The value of a woman's time
The word “economics” originates from the Greek “oikonomikos”, which roughly means management and care of the household. From this etymology, it may appear that women, who are often in charge of managing and caring for the household, would be highly regarded in the discipline of economics. Yet in conventional economics, the unpaid housework of women is completely disregarded.
This major flaw in national income accounting methodology is a globally pervasive phenomenon which is also prevalent in Bangladesh. Since the unpaid labour of Bangladeshi women is not counted, it sends a distorted message about women to policymakers. Thus unpaid work is tantamount to unacknowledged work and unappreciated work. When a woman chooses to become a homemaker, she becomes the subject of discrimination by family and society simply because she does not work. Such discrimination gradually evolves into domestic violence. Lack of true valuation of women's unpaid work is holding back a transformation in the social attitudes towards women.
Women are disproportionately under-represented in the national income accounts since most women work in the informal sector, or work at home for no pay. According to the International Labour Organization, globally around one third of total workers in the informal sector are female. In Bangladesh, 95.4 percent of women work in the informal sector. Since wages are low in the informal sector and non-existent in the household, the economic contribution of women is misrepresented.
Nevertheless, the work that women do at home—such as household chores, caring for children, and looking after the elderly—inherently has immense value since it creates social capital. Failure to recognise the value of women's unpaid work is failure to recognise the value of women themselves. Therefore, unpaid work is a quintessential element defining the power structure between men and women and often forms the premise for female subjugation. If women's unpaid work is recognised, then their actual contribution to the economy could be evaluated.
A number of published studies have attempted to measure the value of the unpaid labour of women in Bangladesh. The pioneering study in this field was a collection of three essays published in one volume by Shamim Hamid in 1996. In the first essay, Hamid pointed out that women are missing from traditional measures of aggregate economic output, and that such measurements are urgently required. Hamid utilised a replacement cost approach on primary data collected through a survey of 30 villages in Bangladesh. Hamid found that if the unpaid labour of women were to be incorporated into national income accounting, then the 1989-1990 Gross Domestic Product (GDP) of Bangladesh would increase by 29 percent.
In another study conducted by the Centre for Policy Dialogue (CPD) and Manusher Jonno Foundation (MJF), it was found that based on the replacement cost method, the estimated value of women's unpaid work was equivalent to 76.8 percent of GDP of FY2013-14. According to the willingness to accept method, the corresponding estimate was equivalent to 87.2 percent of GDP of FY2013-14. These figures were 2.5 to 2.9 times higher than the income of women received from paid services. A number of other studies have also attempted to estimate the value of women's unpaid labour in Bangladesh using the replacement cost approach. All of these studies unanimously point out the fact that women in Bangladesh make a significant contribution to the economy.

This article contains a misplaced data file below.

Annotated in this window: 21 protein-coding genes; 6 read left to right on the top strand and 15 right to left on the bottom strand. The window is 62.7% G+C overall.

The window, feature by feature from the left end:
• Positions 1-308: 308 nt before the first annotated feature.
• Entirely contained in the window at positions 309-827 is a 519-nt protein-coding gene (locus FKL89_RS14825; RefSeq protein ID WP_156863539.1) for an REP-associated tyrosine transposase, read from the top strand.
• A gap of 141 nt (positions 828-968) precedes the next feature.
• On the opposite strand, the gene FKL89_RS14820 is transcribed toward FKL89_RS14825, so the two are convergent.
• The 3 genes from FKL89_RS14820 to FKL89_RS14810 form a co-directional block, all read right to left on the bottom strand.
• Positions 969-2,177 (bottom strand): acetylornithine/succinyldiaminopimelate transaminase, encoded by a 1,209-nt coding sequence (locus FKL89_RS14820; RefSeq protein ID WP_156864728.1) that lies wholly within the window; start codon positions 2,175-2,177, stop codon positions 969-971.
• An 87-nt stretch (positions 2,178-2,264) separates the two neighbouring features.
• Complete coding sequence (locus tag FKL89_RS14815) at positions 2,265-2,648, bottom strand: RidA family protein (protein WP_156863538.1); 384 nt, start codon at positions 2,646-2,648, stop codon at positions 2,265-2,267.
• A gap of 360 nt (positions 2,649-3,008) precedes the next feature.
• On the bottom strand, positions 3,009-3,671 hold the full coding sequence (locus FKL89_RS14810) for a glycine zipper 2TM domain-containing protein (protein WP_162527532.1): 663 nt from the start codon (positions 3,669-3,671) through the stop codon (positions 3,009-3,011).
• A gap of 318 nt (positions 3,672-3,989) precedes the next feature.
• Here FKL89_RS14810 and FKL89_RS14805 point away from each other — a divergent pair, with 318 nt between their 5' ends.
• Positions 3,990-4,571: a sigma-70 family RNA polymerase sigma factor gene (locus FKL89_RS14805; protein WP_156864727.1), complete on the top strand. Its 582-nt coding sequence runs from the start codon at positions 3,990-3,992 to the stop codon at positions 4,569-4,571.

It is intuitively clear that the unpaid work of Bangladeshi housewives has economic value. However, the unfortunate tendency in economics is to take the monetary economy as the only basic thing to measure. Despite the fact that housewives probably work harder than anyone else in the population, they still do not get paid for it. In economics, unless there is a market price for something, it does not get measured in the national accounts. This leaves women's work in the household out of the national accounts. Women's housework is enormously productive work, both for human welfare and for the growth of the economy. Yet it does not get counted.
Measuring the value of a housewife's time and her unpaid labour is a prerequisite for highlighting women's silent contribution to the economy. The people who are visible as contributors to the economy are the people who will be visible when we make policy. If women are not visible as contributors to a nation's economy, then they are not going to be visible in the distribution of benefits.
It is imperative to bring to attention the pressing issue of widening the realm of national income accounting in Bangladesh so as to incorporate the unpaid labour of women. Urgent steps need to be taken to enhance the social stature of women by acknowledging that the work that women do has real economic value. It is hoped that recognition of the value of women's unpaid work will induce a revolution in the attitudes towards women in Bangladesh, which will subsequently spread all over the world.
Syed Yusuf Saadat is a Research Associate at the Centre for Policy Dialogue (CPD).